Located on the southeast coast of Florida, Miami’s proximity to the West Indies and Latin America makes it ideal as both a tourist destination and a hub for both the U.S. and global economies. Its main maritime facility, PortMiami, is known as the “Cruise Capital of the World” and the “Cargo Gateway of the Americas.” As a consequence of the large number of ships, passengers, and maritime workers that pass through PortMiami, there have been numerous unfortunate events that have resulted in maritime injuries and deaths. A significant fraction of these incidents were caused by negligence, unseaworthiness issues, and wrongful actions by seamen employers or other parties.
Examples of Notorious and Recent Maritime Accidents in Miami
Scandinavian Sun Fire: August 1984
On the night of August 20, a fire broke out in the engineering spaces of the Scandinavian Sun, a Bahamian-flagged cruise ship, while passengers were disembarking at what was then called the Port of Miami. The wheelhouse, where the fire alarm went off promptly, was unmanned, and there was a delay in closing off the ship’s ventilation system. As a result, 31 passengers were injured. An additional passenger, along with a crew member, died.
Carnival Ecstasy Fire: July 1998
Eight passengers and 14 crewmembers of the cruise ship Ecstasy were injured after a fire in the ship’s engineering room spread to other decks shortly after leaving the Port of Miami on a voyage to Cozumel. Mexico. Carnival Cruises first claimed the fire had started in the ship’s laundry room, but a U.S. Coast Guard investigation determined the blaze’s true point of origin. The Miami-based cruise line has never explained why it initially reported that the fire had started when workers were welding a piece of equipment in the ship’s laundry.
Leda Trader Fire: January 2014
On January 19, 2014, a fire broke out aboard the freighter Leda Trader, a 650-foot ship bound for Costa Rica from Port Everglades, FL, while it was near the port of Miami. The fire was detected by the Leda Trader’s crew and the ship was able to dock in Miami while still in flames. It took the efforts of 19 Miami-area fire units to extinguish the fire, which luckily did not detonate flammable materials near the docked ship. The cause of the fire has not been determined, but investigations into negligence are still ongoing.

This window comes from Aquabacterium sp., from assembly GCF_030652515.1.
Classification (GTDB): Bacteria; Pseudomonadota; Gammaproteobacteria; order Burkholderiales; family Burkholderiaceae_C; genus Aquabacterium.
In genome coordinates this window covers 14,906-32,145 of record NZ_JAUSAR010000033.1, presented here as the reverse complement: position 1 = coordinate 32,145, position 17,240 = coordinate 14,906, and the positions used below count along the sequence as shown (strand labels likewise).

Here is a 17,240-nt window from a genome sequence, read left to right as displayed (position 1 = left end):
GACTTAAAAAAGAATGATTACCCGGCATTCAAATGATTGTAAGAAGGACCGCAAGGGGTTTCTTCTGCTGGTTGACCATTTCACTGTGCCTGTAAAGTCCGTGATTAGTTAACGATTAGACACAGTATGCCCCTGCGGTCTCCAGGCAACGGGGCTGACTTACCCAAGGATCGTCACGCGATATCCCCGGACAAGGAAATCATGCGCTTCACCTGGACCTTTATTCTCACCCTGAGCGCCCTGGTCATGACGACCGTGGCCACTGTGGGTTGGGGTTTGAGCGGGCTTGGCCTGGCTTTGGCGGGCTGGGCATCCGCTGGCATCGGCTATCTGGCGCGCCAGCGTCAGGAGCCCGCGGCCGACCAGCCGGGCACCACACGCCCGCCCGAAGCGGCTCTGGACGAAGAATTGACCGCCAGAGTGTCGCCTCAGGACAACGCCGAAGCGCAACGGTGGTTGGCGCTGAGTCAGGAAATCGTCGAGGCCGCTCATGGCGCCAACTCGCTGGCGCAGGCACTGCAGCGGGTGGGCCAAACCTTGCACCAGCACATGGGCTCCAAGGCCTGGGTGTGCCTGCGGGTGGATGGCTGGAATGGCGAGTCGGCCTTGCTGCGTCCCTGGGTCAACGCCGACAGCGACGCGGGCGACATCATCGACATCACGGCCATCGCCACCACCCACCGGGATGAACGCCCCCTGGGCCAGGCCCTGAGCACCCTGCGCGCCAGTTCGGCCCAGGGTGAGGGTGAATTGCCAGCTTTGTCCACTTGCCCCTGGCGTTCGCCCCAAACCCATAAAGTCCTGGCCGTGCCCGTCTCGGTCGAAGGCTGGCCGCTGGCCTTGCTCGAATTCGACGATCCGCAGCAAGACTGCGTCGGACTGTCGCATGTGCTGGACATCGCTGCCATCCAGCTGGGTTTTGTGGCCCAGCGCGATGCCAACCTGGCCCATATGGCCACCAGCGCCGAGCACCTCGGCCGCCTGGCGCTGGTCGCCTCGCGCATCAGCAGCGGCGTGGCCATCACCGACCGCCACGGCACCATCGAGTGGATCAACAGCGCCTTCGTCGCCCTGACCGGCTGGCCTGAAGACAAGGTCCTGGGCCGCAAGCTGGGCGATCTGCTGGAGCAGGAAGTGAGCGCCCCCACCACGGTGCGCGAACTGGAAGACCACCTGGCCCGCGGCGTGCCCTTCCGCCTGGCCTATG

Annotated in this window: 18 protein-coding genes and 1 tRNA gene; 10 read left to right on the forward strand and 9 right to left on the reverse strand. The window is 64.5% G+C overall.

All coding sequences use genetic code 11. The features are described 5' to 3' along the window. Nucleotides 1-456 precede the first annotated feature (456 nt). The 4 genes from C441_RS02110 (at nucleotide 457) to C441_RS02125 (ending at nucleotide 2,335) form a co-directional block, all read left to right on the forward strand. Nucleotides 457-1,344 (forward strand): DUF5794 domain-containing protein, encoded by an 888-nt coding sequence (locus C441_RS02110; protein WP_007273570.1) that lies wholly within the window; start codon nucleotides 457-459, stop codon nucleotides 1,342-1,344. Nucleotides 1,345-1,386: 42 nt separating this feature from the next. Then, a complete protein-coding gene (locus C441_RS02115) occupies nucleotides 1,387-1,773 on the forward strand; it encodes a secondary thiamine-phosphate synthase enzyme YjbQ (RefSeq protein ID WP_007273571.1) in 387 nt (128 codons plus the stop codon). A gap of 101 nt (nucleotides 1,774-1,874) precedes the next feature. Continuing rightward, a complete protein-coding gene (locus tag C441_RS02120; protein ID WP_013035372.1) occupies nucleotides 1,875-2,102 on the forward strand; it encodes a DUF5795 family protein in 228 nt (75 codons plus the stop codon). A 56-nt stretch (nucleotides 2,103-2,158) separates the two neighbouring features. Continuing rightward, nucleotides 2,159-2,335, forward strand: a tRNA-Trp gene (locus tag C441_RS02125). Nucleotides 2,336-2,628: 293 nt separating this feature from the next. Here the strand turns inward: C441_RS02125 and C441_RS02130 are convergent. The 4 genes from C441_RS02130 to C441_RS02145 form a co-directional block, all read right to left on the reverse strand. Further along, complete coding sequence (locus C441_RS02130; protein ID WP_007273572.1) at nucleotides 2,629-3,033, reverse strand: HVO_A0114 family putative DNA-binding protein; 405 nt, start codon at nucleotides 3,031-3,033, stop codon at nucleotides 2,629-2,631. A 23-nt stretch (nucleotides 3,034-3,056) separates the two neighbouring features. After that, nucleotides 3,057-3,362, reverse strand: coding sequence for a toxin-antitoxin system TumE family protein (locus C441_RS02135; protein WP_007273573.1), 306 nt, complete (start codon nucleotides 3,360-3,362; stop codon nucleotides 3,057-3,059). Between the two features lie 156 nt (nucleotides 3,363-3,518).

The frequency of shipboard fires and other incidents involving ships that sail from Miami is of concern, considering that the Leda Trader incident occurred less than a year after the Carnival Triumph “poop cruise.” In that incident, a fire aboard the Miami-based company’s Triumph left the ship without power in the Gulf of Mexico for several days. Thousands of passengers and seamen endured hot temperatures and horrible sanitary conditions due to the ship’s condition.
Legal Resources in Miami
In Miami, as with other cities with a large maritime presence, maritime injuries can happen to passengers on cruise ships to seamen working long hours for a maritime-based company. Both types of accidents can result in benefits and compensation to the victims if the injuries are a result of negligence. If you’re a seaman whose suffered injuries, you have the legal right to seek damages from your employer under the Jones Act. Cruise and guests passengers are protected under general maritime law. For more information, see our articles Jones Act Lawyer and Maritime Rights and Compensation.